Bedford, G.O. (1978).
Biology and ecology of the Phasmatodea.
Ann. Rev. Entomol. 23: 125-149
Campbell, K.G., 1961.
The effects of forest fires on three species of Stick Insects
(Phasmatidae Phasmatodea) occurring in plagues in forest areas of
Proceedings of the Linnaean Society of New South Wales,
Campbell, K.G., 1966.
A review of research on disease and insects affecting forest trees in
Australia, New Zealand, and Oceania"
“Breeding pest-resistant trees”
Proceedings of a N.A.T.O. and N.S.F. Symposium
held at The Pennsylvania State University,
August 30 to September 11, 1964.
Pergamon Press, 1966.
Campbell, K. G., Hadlington, P., 1967.
The biology of the three species of phasmatids which occur in
plague numbers in forests of south eastern Australia.
Forestry Commission NSW Res. Note No. 20, 38 pp.
Clark, J.T. (1976).
The eggs of stick insects (Phasmida): a review with
descriptions of the eggs of eleven species.
Syst. Ent. 1: 95-105.
Froggatt, W.W. (1905).
Notes on stick or leaf insects, with an account of Podacanthus
wilkinsoni as a forest pest, and the spiny leaf insect Extatosoma
tiaratum, in the orchard.
Agricultural Gazette of New South Wales 16: 515-520
Goode, J. (1980).
Insects of Australia.
Angus & Robertson, Sydney.
ISBN 0 207 13427 8.
Gray, G.R. (1833).
The Entomology of Australia in a Series of Monographs. Part 1.
The monograph of the genus Phasma.
London: Longman & Co. 28 pp. 8 pls
Gray, G.R. (1835).
‘Synopsis of the Species of Insects Belonging to
the Family of Phasmidae.’ 48pp.
(Longman, Rees, Orme, Brown, Green and Longman: London.)
Hadlington, P.W., and Hoschke, F. (1959).
Observations on the ecology of the
phasmatid Ctenomorphodes tessulata (Gray).
Proceedings of the Linnaean Society of New South Wales.
[I already have this one, except for plates 5 and 6, and possibly
page 159 (references). He also refers to figure 3 in the text, but none
appears in my copy; it may be on page 159.]
Hadlington, P.W. (1965)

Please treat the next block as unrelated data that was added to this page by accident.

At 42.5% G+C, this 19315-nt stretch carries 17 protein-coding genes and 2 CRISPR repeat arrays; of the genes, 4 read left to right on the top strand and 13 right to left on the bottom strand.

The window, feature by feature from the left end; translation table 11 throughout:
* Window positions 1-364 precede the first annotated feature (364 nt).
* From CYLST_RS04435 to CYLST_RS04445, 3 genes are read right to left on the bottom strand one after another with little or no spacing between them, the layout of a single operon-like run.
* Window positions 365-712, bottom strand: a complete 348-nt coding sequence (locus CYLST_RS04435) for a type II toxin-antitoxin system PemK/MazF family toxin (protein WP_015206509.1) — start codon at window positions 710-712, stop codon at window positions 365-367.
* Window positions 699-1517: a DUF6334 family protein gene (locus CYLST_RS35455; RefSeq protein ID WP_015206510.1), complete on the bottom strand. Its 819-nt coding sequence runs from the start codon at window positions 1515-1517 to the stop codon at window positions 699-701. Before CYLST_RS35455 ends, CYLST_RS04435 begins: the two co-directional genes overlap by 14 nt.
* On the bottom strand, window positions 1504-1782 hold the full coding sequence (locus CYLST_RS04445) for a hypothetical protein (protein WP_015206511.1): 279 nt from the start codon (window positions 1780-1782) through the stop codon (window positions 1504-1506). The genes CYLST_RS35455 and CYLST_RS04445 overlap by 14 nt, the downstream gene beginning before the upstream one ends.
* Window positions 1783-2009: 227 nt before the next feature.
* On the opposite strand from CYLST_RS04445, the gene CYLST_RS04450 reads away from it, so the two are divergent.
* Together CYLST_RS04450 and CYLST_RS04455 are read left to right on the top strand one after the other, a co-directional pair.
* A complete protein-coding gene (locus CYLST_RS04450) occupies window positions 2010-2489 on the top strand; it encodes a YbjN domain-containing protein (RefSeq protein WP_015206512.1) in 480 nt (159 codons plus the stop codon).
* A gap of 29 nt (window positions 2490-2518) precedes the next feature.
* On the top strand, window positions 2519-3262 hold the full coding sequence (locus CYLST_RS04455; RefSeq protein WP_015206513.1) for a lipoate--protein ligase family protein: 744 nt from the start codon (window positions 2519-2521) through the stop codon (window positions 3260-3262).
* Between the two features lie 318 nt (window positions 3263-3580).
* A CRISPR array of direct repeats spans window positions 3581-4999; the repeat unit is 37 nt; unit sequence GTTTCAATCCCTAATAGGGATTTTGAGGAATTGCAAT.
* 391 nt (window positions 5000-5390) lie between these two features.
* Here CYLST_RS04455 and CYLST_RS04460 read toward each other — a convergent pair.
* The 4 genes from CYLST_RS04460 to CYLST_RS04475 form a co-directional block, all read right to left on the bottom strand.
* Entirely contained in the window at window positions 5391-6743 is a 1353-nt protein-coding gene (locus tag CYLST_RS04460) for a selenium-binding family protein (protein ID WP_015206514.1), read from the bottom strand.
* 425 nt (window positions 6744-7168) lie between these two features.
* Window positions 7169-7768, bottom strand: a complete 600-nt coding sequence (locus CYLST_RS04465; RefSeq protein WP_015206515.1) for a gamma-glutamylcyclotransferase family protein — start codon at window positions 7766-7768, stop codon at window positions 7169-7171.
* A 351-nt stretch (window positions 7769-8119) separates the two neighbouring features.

Variations in diapause and parthenogenesis associated with
geographic populations of Podacanthus wilkinsoni Macl.
Journal of the Entomological Society of Australia, 2: 1-5
Hadlington, P.W., and Johnston, J.A. (1982).
An Introduction to Australian Insects.
University of New South Wales Press,
ISBN 0 86840 465 9,
Heather, N.W. (1965).
Studies on female genitalia of Queensland Phasmida,
Journal of the Entomological Society of Queensland,
Hughes, R.D. (1975).
ISBN 0 00 211437 2
Hughes, L., 1996.
When an Insect is more like a Plant.
Nature Australia, 25(4): 30-38
Key, K.H.L. (1957).
Kentromorphic phases in three species of Phasmatodea.
Australian Journal of Zoology 5: 247-284
Key, K.H.L. (1970).
Phasmatodea (Stick-insects). pp. 394-404 in CSIRO (ed.) The
Insects of Australia. A textbook for students and research workers.
Melbourne: Melbourne University Press, Vol. 1, 1st Edn.
Korboot, K. (1961)
Observations on life histories of
Acrophylla tessellata Gray and
Extatosoma tiaratum Macleay (Phasmida).
University of Queensland Papers Department of Entomology,
The University of Queeensland Pres, St. Lucia, 24th August.
John, B., Rentz, D.C.F. & Contreras, N. (1987).
Extensive chromosome variation in the stick insect genus Sipyloidea
Brunner von Wattenwyl (Phylliidae: Necrosciinae) within Australia, and
descriptions of three new species.
Invertebrate Taxonomy, 1: 603-630
Leach, W.E. (1814).
The Zoological Miscellany: being Descriptions of
New or interesting Animals. Vol. 1. (London),
Rainbow, W.J. (1897).
Catalogue of the described Phasmidae of Australia.
Records of the Australian Museum, 3(2), 37-44.
[Note that he made a mistake re Extatosoma popa and E. tiaratum
Gurney, A.B. (1947).
Notes on some remarkable Australasian walkingsticks, including a
synopsis of the Genus Extatosoma (Orthoptera: Phasmatidae).
Annals of the Entomological Society of America. 40(3): 373-396.
Readshaw, J. L. (1965).
A theory of Phasmatid outbreak release.
Australian Journal of Zoology, 13: 475-90
Readshaw, J. L., Bedford, G. O. (1971)
Development of the egg of the stick insect Didymuria violescens
with particular reference to diapause.
Australian Journal of Zoology, 19: 141-158
Rentz, D.C.F (1996).
Phasmatodea: Leaf and Stick Insects,
Tepper, J.G.O. (1902).
List of the Described Genera and Species of the Australian and Polynesian
Transactions of the Royal Society of South Australia, 26: 278-287.
Vickery, V.R. (1983).
Catalogue of Australian stick insects (Phasmida,
Phasmatodea, Phasmatoptera, or Cheleutoptera). CSIRO
Australian Division of Entomology Technical Paper, No. 20, 15 pp.
- Search Google for
Acrophylla roseipennis Gray, 1835
Acrophylla violascens Gray, 1835
Acrophylla virginea Stål, 1875
Cyphocrania violascens Burmeister, 1838
Didymuria discolor Stål, 1875c
Diura discolor Stål, 1875c
Diura roseipenne Gray, 1833
Diura roseipennis Gray, 1833
Diura violascens Gray, 1833
Diura virginea Stål, 1875c
Phasma violescens Leach, 1814